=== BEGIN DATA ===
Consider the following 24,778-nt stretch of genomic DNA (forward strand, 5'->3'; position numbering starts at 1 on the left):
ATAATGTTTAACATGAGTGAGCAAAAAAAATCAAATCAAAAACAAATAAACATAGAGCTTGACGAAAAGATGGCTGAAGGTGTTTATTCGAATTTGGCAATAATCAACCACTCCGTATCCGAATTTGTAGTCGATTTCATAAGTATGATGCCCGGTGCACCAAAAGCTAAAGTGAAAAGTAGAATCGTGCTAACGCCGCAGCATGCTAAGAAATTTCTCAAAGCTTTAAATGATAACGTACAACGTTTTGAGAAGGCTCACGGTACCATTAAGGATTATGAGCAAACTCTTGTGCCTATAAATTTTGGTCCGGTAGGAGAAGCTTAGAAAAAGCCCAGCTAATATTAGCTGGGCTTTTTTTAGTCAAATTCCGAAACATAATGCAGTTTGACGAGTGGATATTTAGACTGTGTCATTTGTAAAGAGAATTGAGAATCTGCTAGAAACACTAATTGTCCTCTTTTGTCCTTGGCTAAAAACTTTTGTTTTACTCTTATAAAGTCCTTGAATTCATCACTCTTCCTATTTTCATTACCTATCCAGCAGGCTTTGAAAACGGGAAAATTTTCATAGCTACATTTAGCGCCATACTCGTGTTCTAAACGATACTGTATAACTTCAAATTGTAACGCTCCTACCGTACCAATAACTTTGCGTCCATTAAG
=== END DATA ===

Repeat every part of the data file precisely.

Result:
Consider the following 24,778-nt stretch of genomic DNA (forward strand, 5'->3'; position numbering starts at 1 on the left):
ATAATGTTTAACATGAGTGAGCAAAAAAAATCAAATCAAAAACAAATAAACATAGAGCTTGACGAAAAGATGGCTGAAGGTGTTTATTCGAATTTGGCAATAATCAACCACTCCGTATCCGAATTTGTAGTCGATTTCATAAGTATGATGCCCGGTGCACCAAAAGCTAAAGTGAAAAGTAGAATCGTGCTAACGCCGCAGCATGCTAAGAAATTTCTCAAAGCTTTAAATGATAACGTACAACGTTTTGAGAAGGCTCACGGTACCATTAAGGATTATGAGCAAACTCTTGTGCCTATAAATTTTGGTCCGGTAGGAGAAGCTTAGAAAAAGCCCAGCTAATATTAGCTGGGCTTTTTTTAGTCAAATTCCGAAACATAATGCAGTTTGACGAGTGGATATTTAGACTGTGTCATTTGTAAAGAGAATTGAGAATCTGCTAGAAACACTAATTGTCCTCTTTTGTCCTTGGCTAAAAACTTTTGTTTTACTCTTATAAAGTCCTTGAATTCATCACTCTTCCTATTTTCATTACCTATCCAGCAGGCTTTGAAAACGGGAAAATTTTCATAGCTACATTTAGCGCCATACTCGTGTTCTAAACGATACTGTATAACTTCAAATTGTAACGCTCCTACCGTACCAATAACTTTGCGTCCATTAAG